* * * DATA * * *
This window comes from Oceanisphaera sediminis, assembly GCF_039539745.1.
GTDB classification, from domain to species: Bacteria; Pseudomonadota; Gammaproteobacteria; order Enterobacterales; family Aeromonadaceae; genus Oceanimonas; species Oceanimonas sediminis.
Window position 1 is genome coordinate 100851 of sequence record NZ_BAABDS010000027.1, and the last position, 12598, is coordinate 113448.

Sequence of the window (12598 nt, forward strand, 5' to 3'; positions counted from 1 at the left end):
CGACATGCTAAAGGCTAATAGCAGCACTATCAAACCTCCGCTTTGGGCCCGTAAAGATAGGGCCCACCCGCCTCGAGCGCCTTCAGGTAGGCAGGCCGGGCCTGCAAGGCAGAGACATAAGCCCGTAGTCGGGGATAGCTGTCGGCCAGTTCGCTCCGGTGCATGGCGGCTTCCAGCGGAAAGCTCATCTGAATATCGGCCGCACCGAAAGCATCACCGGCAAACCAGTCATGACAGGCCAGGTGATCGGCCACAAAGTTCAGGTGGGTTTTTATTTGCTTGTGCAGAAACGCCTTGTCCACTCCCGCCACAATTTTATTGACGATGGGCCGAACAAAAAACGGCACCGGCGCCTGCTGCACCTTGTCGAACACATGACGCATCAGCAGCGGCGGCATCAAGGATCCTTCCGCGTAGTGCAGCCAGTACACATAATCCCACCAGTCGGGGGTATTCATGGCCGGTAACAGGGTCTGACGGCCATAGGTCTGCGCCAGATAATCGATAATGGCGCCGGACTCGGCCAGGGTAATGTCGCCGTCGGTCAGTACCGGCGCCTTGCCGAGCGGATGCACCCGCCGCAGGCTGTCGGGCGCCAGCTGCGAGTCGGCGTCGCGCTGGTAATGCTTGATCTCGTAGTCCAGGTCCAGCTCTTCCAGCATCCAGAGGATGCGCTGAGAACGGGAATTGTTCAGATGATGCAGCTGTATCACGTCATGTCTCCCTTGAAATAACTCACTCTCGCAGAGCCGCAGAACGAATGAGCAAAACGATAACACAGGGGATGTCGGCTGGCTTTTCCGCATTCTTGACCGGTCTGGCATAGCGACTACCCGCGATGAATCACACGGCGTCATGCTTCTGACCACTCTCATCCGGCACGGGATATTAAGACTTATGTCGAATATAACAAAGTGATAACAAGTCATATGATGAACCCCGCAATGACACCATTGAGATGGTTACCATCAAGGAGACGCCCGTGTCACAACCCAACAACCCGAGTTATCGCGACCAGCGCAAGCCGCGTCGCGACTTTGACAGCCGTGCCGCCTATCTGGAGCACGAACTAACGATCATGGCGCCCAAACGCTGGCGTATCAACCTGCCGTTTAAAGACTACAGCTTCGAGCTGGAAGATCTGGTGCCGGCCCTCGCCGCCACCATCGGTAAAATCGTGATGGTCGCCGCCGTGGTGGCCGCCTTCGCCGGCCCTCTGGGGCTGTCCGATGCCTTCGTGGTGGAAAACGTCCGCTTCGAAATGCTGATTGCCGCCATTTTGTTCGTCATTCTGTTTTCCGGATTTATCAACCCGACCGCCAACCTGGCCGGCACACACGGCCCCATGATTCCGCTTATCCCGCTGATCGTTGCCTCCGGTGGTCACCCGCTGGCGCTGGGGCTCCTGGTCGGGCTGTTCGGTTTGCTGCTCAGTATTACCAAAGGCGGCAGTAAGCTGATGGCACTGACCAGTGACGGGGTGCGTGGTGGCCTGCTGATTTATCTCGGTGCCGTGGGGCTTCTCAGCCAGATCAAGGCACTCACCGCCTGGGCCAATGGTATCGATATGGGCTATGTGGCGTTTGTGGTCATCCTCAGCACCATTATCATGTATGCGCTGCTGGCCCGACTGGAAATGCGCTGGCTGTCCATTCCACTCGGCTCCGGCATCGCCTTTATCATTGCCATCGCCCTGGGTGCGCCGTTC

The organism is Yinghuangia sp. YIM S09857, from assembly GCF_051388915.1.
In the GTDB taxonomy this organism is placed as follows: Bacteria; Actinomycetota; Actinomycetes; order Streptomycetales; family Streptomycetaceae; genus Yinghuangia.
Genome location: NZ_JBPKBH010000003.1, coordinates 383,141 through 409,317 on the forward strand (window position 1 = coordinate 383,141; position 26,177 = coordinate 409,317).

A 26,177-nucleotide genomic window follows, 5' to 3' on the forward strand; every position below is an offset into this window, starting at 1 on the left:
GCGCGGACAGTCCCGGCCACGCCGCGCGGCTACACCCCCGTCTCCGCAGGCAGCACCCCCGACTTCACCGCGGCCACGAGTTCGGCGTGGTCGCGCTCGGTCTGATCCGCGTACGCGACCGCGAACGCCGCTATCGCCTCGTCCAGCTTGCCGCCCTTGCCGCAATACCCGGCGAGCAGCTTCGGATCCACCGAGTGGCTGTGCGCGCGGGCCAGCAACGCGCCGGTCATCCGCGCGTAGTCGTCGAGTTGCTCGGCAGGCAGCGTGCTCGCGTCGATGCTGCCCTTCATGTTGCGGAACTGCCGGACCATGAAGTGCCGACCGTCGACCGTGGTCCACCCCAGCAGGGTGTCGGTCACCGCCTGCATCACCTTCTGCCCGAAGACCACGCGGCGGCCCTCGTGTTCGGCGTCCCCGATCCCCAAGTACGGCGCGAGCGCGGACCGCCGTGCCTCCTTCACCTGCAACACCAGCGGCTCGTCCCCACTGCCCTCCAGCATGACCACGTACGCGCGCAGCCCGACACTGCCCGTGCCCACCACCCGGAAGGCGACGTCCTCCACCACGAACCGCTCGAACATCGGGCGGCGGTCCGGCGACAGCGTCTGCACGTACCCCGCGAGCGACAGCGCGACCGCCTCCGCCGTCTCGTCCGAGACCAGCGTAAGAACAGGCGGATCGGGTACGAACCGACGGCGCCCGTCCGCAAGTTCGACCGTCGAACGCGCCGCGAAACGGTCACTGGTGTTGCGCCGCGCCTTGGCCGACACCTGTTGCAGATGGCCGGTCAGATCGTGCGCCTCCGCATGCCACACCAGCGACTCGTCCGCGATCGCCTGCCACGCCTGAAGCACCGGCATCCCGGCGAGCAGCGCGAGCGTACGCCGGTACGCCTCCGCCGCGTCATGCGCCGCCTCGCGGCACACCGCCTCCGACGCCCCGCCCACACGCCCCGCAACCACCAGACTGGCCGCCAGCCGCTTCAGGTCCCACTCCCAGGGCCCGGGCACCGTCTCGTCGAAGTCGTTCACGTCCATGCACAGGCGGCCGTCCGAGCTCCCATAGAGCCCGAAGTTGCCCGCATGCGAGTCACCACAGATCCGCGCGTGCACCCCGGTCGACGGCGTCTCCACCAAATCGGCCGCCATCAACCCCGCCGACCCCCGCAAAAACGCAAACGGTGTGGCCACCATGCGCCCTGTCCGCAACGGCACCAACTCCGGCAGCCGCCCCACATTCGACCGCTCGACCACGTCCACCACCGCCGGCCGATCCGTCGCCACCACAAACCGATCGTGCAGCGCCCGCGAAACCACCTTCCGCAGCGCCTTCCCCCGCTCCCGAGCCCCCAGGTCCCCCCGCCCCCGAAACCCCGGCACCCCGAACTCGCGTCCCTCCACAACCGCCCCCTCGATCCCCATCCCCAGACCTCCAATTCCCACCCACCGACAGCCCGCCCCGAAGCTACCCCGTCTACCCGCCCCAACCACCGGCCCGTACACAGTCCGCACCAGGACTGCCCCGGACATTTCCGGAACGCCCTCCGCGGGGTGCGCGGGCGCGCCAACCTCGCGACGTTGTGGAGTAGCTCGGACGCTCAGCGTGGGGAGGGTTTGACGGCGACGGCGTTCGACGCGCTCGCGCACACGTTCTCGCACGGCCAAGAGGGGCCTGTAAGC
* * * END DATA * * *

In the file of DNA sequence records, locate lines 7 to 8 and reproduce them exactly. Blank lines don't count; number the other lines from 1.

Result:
In the GTDB taxonomy this organism is placed as follows: Bacteria; Actinomycetota; Actinomycetes; order Streptomycetales; family Streptomycetaceae; genus Yinghuangia.
Genome location: NZ_JBPKBH010000003.1, coordinates 383,141 through 409,317 on the forward strand (window position 1 = coordinate 383,141; position 26,177 = coordinate 409,317).